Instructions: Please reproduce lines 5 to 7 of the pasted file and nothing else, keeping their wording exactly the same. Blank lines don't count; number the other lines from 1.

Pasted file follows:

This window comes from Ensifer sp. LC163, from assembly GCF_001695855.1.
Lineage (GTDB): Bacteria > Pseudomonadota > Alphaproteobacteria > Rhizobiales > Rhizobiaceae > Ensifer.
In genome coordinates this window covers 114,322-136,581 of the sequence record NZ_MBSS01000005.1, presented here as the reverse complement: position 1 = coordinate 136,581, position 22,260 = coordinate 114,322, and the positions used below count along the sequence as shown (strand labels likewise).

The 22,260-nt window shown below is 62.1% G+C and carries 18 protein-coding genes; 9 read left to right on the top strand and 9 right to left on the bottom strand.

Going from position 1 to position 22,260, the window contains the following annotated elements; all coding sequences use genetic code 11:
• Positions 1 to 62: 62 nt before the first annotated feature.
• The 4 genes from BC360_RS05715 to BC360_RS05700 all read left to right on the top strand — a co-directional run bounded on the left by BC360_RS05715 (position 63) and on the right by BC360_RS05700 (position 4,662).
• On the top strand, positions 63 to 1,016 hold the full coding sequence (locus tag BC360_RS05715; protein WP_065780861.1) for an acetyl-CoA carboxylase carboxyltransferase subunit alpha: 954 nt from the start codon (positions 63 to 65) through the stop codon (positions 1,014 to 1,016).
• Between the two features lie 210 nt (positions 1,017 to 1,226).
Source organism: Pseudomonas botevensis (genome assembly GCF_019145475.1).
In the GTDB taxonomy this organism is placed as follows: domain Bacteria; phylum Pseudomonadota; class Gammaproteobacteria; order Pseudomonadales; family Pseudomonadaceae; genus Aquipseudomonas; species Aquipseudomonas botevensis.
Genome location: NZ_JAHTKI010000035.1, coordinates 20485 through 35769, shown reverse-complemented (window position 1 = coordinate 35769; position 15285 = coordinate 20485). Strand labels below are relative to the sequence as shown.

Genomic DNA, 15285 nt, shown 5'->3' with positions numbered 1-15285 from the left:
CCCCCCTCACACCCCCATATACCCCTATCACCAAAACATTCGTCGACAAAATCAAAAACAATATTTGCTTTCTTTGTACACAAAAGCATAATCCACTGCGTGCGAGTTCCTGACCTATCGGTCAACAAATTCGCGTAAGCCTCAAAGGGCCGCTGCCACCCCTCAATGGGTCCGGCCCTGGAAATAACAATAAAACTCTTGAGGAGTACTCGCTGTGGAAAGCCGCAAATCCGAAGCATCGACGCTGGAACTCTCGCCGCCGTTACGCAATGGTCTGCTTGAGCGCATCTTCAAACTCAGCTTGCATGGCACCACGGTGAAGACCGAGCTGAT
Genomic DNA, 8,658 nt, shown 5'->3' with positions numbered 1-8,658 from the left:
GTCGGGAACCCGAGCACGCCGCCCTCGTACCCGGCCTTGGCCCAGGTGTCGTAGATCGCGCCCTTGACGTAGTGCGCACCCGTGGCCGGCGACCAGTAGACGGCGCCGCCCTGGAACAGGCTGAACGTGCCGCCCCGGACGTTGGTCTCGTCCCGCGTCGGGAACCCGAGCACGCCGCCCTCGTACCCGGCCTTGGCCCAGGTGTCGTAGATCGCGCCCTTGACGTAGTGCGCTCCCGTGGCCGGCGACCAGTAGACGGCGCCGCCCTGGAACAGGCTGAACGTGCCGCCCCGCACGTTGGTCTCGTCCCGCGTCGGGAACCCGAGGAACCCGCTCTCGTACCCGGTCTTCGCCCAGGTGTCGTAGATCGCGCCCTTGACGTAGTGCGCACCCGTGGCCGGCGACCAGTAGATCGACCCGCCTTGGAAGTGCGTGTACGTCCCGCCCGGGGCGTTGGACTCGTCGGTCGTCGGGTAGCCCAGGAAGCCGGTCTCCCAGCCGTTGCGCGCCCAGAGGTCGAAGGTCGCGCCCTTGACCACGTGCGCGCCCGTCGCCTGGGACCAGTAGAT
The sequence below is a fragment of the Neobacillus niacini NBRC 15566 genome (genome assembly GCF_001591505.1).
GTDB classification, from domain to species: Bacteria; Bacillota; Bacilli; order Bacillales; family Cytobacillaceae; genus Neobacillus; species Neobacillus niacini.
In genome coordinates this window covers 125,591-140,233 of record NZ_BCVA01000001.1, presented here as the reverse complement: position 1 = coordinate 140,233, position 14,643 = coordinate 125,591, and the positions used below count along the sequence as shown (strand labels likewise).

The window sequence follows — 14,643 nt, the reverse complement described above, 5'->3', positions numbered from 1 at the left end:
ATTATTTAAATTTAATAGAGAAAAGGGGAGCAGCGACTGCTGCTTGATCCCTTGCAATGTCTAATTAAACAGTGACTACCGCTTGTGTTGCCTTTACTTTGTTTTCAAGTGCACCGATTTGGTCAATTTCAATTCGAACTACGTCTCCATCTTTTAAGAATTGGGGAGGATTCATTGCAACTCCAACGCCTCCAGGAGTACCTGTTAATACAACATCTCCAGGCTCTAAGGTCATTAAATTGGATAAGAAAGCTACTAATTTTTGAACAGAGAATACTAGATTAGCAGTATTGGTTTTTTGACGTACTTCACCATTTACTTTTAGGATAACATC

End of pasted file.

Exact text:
Going from position 1 to position 22,260, the window contains the following annotated elements; all coding sequences use genetic code 11:
• Positions 1 to 62: 62 nt before the first annotated feature.
• The 4 genes from BC360_RS05715 to BC360_RS05700 all read left to right on the top strand — a co-directional run bounded on the left by BC360_RS05715 (position 63) and on the right by BC360_RS05700 (position 4,662).